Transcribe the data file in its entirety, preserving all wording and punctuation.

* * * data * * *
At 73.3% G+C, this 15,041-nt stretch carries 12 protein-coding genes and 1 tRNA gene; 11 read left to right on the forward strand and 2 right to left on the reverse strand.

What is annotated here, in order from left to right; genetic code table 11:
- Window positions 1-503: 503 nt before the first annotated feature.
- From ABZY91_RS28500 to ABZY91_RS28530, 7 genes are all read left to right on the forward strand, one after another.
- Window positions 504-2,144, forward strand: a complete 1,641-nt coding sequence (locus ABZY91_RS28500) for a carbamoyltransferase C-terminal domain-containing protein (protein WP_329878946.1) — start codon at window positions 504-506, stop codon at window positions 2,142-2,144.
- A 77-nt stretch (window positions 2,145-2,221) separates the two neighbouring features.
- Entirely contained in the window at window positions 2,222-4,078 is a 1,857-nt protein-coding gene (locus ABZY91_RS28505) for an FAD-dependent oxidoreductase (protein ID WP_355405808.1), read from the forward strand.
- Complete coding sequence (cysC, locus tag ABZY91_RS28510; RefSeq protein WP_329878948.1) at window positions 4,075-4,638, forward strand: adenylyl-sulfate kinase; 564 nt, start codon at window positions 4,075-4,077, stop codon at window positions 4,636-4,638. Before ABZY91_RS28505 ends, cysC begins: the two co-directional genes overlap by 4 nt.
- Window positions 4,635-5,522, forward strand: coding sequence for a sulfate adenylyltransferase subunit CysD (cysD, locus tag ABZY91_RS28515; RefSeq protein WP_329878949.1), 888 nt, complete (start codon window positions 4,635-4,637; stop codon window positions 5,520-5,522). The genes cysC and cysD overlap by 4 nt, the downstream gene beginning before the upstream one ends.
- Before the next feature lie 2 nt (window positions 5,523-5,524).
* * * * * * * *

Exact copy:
At 73.3% G+C, this 15,041-nt stretch carries 12 protein-coding genes and 1 tRNA gene; 11 read left to right on the forward strand and 2 right to left on the reverse strand.

What is annotated here, in order from left to right; genetic code table 11:
- Window positions 1-503: 503 nt before the first annotated feature.
- From ABZY91_RS28500 to ABZY91_RS28530, 7 genes are all read left to right on the forward strand, one after another.
- Window positions 504-2,144, forward strand: a complete 1,641-nt coding sequence (locus ABZY91_RS28500) for a carbamoyltransferase C-terminal domain-containing protein (protein WP_329878946.1) — start codon at window positions 504-506, stop codon at window positions 2,142-2,144.
- A 77-nt stretch (window positions 2,145-2,221) separates the two neighbouring features.
- Entirely contained in the window at window positions 2,222-4,078 is a 1,857-nt protein-coding gene (locus ABZY91_RS28505) for an FAD-dependent oxidoreductase (protein ID WP_355405808.1), read from the forward strand.
- Complete coding sequence (cysC, locus tag ABZY91_RS28510; RefSeq protein WP_329878948.1) at window positions 4,075-4,638, forward strand: adenylyl-sulfate kinase; 564 nt, start codon at window positions 4,075-4,077, stop codon at window positions 4,636-4,638. Before ABZY91_RS28505 ends, cysC begins: the two co-directional genes overlap by 4 nt.
- Window positions 4,635-5,522, forward strand: coding sequence for a sulfate adenylyltransferase subunit CysD (cysD, locus tag ABZY91_RS28515; RefSeq protein WP_329878949.1), 888 nt, complete (start codon window positions 4,635-4,637; stop codon window positions 5,520-5,522). The genes cysC and cysD overlap by 4 nt, the downstream gene beginning before the upstream one ends.
- Before the next feature lie 2 nt (window positions 5,523-5,524).